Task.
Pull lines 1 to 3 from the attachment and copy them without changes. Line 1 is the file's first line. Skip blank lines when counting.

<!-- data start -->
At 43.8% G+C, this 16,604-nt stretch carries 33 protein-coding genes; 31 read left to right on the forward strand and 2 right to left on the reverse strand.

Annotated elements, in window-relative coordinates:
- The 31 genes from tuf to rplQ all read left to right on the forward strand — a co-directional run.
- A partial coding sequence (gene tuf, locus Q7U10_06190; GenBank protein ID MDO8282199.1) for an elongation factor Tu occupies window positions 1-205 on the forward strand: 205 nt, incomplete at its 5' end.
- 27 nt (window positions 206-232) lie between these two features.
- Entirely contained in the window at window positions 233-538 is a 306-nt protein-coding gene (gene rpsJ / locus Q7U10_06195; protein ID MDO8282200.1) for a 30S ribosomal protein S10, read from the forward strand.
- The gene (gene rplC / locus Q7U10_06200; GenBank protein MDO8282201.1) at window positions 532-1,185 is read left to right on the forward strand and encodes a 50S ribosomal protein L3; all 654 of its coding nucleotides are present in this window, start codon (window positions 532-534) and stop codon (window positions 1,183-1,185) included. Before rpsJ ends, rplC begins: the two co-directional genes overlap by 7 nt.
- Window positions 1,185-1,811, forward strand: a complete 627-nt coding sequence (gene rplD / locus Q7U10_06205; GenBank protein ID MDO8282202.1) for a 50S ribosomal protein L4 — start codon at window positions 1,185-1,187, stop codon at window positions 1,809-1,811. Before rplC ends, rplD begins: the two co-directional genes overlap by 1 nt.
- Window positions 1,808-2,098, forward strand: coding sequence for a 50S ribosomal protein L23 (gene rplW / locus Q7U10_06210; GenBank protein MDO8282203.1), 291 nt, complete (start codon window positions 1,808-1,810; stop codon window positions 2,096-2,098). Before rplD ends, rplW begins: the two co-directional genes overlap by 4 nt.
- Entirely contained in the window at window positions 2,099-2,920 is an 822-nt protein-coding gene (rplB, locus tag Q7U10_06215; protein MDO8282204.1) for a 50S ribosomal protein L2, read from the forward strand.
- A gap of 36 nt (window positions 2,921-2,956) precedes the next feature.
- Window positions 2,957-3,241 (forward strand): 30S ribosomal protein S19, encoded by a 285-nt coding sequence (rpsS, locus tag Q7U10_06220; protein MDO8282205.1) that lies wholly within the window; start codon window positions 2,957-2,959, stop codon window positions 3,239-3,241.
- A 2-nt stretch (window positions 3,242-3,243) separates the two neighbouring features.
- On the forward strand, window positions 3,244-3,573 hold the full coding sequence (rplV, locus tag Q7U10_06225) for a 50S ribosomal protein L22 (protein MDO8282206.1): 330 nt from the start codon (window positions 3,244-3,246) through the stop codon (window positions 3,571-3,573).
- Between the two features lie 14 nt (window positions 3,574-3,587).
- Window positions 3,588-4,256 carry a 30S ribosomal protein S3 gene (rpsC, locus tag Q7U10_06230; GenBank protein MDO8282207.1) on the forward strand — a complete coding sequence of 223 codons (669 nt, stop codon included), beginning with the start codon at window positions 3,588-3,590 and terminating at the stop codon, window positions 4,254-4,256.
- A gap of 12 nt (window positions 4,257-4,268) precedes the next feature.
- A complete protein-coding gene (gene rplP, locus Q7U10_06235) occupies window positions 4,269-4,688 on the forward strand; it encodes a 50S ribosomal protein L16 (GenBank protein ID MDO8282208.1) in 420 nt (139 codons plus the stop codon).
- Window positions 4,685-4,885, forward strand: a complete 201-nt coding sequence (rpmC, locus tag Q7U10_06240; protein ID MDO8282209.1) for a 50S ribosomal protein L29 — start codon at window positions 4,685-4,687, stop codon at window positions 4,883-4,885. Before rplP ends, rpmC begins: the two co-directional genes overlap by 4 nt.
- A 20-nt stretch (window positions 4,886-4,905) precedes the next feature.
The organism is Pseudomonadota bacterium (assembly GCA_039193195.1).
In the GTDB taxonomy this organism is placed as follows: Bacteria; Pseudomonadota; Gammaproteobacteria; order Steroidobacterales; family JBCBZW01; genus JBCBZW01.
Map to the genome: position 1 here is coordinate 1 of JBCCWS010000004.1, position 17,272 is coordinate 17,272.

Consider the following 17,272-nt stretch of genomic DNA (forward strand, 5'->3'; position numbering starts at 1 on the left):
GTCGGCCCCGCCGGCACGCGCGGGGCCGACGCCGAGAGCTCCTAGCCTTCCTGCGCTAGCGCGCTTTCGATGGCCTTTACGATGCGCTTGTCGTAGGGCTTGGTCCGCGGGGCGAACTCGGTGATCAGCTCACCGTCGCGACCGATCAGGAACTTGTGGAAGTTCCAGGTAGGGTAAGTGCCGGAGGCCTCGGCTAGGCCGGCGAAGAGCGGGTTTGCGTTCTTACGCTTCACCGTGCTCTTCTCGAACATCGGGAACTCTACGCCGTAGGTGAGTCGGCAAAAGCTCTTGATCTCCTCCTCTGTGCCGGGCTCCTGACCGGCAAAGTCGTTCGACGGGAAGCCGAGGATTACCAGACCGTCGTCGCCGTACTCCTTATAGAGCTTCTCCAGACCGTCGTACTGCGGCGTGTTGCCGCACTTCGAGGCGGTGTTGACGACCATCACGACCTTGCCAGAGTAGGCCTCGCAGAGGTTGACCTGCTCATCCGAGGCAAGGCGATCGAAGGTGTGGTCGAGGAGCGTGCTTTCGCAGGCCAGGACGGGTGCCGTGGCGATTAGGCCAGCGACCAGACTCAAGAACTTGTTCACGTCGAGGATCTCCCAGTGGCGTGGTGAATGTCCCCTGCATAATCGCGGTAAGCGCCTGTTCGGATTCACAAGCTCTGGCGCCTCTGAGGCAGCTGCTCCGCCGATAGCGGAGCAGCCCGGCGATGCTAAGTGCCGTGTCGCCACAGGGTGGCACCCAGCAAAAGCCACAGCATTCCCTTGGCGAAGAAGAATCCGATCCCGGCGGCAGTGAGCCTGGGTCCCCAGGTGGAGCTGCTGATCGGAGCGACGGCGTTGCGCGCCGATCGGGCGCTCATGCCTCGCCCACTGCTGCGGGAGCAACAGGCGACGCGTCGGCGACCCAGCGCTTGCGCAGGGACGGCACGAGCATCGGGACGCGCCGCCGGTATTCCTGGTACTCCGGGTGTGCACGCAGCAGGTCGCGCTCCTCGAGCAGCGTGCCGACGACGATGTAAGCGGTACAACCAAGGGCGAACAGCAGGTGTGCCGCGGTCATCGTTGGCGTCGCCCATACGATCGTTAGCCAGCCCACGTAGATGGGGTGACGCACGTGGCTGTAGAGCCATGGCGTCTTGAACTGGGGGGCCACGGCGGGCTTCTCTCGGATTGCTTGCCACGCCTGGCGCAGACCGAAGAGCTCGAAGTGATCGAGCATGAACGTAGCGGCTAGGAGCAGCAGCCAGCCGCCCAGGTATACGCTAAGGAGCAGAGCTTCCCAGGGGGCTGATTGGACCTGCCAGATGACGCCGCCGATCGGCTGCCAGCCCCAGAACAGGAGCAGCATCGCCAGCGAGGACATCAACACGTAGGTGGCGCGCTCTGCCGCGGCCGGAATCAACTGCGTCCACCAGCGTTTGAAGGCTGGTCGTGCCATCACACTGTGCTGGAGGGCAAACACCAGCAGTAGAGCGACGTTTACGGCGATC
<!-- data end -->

At 43.8% G+C, this 16,604-nt stretch carries 33 protein-coding genes; 31 read left to right on the forward strand and 2 right to left on the reverse strand.

Annotated elements, in window-relative coordinates:
- The 31 genes from tuf to rplQ all read left to right on the forward strand — a co-directional run.